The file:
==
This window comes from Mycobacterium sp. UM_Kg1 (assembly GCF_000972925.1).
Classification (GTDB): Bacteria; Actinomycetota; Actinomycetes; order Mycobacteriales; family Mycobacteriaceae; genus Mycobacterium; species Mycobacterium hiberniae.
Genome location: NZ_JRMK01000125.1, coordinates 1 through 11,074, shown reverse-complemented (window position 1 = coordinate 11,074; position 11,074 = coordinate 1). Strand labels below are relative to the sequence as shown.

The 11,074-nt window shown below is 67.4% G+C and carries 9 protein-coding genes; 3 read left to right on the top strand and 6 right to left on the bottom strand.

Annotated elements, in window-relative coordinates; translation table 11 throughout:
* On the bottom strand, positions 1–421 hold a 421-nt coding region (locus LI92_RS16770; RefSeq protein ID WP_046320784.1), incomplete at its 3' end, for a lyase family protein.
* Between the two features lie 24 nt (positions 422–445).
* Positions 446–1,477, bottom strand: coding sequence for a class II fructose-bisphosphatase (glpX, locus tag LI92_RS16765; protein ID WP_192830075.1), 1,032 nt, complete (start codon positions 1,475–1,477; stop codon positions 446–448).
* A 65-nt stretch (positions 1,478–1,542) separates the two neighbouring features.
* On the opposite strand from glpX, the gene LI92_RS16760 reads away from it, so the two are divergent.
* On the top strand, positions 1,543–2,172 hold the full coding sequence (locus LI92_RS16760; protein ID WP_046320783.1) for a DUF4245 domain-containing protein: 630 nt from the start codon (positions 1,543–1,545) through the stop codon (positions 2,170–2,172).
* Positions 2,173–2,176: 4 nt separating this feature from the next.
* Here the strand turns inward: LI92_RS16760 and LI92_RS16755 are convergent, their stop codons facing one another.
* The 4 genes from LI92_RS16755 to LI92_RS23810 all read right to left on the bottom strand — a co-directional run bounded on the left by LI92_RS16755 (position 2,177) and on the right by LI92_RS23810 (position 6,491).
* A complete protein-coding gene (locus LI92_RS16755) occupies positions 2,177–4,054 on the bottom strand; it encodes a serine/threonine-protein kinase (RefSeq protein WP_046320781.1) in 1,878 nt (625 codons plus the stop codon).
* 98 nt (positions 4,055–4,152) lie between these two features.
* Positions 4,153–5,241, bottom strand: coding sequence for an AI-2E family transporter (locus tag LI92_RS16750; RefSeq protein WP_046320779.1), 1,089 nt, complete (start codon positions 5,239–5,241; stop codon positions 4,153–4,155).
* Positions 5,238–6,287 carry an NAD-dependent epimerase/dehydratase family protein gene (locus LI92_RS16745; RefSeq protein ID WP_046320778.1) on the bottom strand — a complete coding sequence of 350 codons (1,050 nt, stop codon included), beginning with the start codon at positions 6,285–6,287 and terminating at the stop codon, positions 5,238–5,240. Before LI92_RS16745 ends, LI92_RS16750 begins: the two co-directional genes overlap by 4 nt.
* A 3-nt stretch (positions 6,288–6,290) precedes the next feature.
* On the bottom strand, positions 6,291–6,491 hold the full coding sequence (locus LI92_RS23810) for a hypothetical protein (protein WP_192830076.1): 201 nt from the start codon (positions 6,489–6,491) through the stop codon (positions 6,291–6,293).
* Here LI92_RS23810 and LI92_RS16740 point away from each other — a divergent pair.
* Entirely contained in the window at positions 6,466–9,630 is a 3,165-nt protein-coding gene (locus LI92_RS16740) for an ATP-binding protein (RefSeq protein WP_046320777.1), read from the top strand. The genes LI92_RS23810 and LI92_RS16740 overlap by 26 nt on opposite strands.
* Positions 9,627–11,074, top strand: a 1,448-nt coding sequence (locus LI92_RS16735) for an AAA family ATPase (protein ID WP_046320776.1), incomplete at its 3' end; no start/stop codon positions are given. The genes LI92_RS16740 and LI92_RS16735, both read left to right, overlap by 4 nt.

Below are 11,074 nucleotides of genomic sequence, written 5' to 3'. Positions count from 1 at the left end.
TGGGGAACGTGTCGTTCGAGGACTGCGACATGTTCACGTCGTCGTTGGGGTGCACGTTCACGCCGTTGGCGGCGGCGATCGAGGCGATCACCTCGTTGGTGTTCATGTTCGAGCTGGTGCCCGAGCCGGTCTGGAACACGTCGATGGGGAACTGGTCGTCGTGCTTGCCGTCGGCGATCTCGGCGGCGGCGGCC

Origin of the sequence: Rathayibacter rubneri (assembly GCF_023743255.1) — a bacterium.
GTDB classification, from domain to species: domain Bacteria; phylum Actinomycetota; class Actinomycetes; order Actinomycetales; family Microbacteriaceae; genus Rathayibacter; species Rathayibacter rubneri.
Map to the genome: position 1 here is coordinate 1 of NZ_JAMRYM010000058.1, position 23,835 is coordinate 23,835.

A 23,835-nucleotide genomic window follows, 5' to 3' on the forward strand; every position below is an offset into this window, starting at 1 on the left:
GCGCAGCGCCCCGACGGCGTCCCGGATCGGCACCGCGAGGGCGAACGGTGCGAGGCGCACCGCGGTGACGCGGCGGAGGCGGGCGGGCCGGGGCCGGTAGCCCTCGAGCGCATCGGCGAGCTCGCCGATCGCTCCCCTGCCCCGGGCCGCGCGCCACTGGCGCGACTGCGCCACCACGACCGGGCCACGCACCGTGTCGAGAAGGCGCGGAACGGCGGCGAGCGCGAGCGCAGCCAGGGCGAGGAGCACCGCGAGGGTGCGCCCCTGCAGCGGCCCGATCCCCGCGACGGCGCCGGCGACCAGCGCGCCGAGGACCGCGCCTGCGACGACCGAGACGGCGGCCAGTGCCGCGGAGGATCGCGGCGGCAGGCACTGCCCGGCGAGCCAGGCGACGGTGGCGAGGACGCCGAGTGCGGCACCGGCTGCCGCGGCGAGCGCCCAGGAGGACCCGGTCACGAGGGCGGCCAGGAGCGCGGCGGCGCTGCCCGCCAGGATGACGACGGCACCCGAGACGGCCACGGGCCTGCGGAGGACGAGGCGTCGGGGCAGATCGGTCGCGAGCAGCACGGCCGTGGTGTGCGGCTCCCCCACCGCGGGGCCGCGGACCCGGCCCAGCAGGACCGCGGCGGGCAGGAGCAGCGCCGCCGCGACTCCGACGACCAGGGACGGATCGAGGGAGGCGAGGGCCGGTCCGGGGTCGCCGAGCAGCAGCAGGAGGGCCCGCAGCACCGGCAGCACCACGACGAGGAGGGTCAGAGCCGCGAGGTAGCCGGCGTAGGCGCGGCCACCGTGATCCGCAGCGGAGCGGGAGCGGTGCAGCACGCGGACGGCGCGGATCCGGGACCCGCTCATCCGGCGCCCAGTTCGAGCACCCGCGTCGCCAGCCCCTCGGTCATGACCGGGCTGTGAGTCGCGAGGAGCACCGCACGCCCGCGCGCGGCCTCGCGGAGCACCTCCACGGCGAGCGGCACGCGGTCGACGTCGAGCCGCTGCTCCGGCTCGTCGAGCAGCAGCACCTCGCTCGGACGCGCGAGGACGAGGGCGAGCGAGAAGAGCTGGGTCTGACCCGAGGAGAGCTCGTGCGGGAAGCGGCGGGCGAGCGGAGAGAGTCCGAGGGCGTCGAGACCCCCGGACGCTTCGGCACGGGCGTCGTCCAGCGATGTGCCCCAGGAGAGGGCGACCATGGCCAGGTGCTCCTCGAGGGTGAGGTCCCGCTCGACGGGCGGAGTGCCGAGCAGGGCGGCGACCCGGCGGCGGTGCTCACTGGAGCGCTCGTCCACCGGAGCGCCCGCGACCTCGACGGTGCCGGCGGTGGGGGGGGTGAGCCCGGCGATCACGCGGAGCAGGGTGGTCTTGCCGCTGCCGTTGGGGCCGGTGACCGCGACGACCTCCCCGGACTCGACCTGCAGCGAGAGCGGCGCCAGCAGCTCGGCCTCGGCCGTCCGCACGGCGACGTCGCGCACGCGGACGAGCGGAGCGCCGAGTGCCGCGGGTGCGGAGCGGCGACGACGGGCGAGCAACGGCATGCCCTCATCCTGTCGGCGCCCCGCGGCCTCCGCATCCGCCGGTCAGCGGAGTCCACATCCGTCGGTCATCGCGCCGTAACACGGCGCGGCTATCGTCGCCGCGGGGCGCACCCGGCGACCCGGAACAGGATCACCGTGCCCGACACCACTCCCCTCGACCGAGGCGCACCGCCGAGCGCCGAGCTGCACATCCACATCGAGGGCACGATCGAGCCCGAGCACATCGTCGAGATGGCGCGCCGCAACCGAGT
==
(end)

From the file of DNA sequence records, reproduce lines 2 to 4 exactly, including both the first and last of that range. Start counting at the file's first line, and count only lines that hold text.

Classification (GTDB): Bacteria; Actinomycetota; Actinomycetes; order Mycobacteriales; family Mycobacteriaceae; genus Mycobacterium; species Mycobacterium hiberniae.
Genome location: NZ_JRMK01000125.1, coordinates 1 through 11,074, shown reverse-complemented (window position 1 = coordinate 11,074; position 11,074 = coordinate 1). Strand labels below are relative to the sequence as shown.

The 11,074-nt window shown below is 67.4% G+C and carries 9 protein-coding genes; 3 read left to right on the top strand and 6 right to left on the bottom strand.